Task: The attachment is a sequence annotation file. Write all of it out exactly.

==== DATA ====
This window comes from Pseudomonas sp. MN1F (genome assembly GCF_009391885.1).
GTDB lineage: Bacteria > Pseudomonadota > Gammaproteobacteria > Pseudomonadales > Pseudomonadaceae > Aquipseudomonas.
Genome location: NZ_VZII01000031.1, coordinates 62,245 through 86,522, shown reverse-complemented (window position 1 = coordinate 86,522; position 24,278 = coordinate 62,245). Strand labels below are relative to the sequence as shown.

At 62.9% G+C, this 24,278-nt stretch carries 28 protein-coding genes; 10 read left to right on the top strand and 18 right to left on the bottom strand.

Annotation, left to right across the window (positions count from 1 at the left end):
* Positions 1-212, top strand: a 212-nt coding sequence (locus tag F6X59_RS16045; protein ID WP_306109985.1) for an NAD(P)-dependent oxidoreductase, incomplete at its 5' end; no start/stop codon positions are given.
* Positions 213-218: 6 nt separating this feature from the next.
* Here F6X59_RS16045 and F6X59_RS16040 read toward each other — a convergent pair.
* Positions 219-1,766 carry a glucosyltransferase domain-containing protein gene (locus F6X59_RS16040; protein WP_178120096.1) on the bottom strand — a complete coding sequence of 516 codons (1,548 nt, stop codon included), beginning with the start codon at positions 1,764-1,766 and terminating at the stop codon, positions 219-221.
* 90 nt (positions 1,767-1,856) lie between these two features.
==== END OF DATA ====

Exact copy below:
This window comes from Pseudomonas sp. MN1F (genome assembly GCF_009391885.1).
GTDB lineage: Bacteria > Pseudomonadota > Gammaproteobacteria > Pseudomonadales > Pseudomonadaceae > Aquipseudomonas.
Genome location: NZ_VZII01000031.1, coordinates 62,245 through 86,522, shown reverse-complemented (window position 1 = coordinate 86,522; position 24,278 = coordinate 62,245). Strand labels below are relative to the sequence as shown.

At 62.9% G+C, this 24,278-nt stretch carries 28 protein-coding genes; 10 read left to right on the top strand and 18 right to left on the bottom strand.

Annotation, left to right across the window (positions count from 1 at the left end):
* Positions 1-212, top strand: a 212-nt coding sequence (locus tag F6X59_RS16045; protein ID WP_306109985.1) for an NAD(P)-dependent oxidoreductase, incomplete at its 5' end; no start/stop codon positions are given.
* Positions 213-218: 6 nt separating this feature from the next.
* Here F6X59_RS16045 and F6X59_RS16040 read toward each other — a convergent pair.
* Positions 219-1,766 carry a glucosyltransferase domain-containing protein gene (locus F6X59_RS16040; protein WP_178120096.1) on the bottom strand — a complete coding sequence of 516 codons (1,548 nt, stop codon included), beginning with the start codon at positions 1,764-1,766 and terminating at the stop codon, positions 219-221.
* 90 nt (positions 1,767-1,856) lie between these two features.